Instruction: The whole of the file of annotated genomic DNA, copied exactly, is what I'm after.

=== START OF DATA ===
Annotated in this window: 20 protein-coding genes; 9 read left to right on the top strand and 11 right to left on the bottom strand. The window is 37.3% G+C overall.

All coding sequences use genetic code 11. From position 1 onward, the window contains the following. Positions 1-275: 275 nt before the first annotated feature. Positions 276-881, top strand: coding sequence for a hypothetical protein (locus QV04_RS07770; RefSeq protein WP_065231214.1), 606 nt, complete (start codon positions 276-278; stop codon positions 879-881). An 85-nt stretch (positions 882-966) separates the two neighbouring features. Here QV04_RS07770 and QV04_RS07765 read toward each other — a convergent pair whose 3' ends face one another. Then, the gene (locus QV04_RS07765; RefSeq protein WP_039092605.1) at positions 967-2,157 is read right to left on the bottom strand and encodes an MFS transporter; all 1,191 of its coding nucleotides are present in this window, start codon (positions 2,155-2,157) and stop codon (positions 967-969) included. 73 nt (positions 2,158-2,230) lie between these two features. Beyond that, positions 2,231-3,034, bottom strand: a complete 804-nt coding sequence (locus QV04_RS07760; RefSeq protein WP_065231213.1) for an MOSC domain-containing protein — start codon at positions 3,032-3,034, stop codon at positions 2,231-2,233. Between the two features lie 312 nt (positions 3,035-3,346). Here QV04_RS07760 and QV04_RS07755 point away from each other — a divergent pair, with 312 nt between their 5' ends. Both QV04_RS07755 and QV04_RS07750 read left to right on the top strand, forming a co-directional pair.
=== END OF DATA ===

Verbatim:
Annotated in this window: 20 protein-coding genes; 9 read left to right on the top strand and 11 right to left on the bottom strand. The window is 37.3% G+C overall.

All coding sequences use genetic code 11. From position 1 onward, the window contains the following. Positions 1-275: 275 nt before the first annotated feature. Positions 276-881, top strand: coding sequence for a hypothetical protein (locus QV04_RS07770; RefSeq protein WP_065231214.1), 606 nt, complete (start codon positions 276-278; stop codon positions 879-881). An 85-nt stretch (positions 882-966) separates the two neighbouring features. Here QV04_RS07770 and QV04_RS07765 read toward each other — a convergent pair whose 3' ends face one another. Then, the gene (locus QV04_RS07765; RefSeq protein WP_039092605.1) at positions 967-2,157 is read right to left on the bottom strand and encodes an MFS transporter; all 1,191 of its coding nucleotides are present in this window, start codon (positions 2,155-2,157) and stop codon (positions 967-969) included. 73 nt (positions 2,158-2,230) lie between these two features. Beyond that, positions 2,231-3,034, bottom strand: a complete 804-nt coding sequence (locus QV04_RS07760; RefSeq protein WP_065231213.1) for an MOSC domain-containing protein — start codon at positions 3,032-3,034, stop codon at positions 2,231-2,233. Between the two features lie 312 nt (positions 3,035-3,346). Here QV04_RS07760 and QV04_RS07755 point away from each other — a divergent pair, with 312 nt between their 5' ends. Both QV04_RS07755 and QV04_RS07750 read left to right on the top strand, forming a co-directional pair.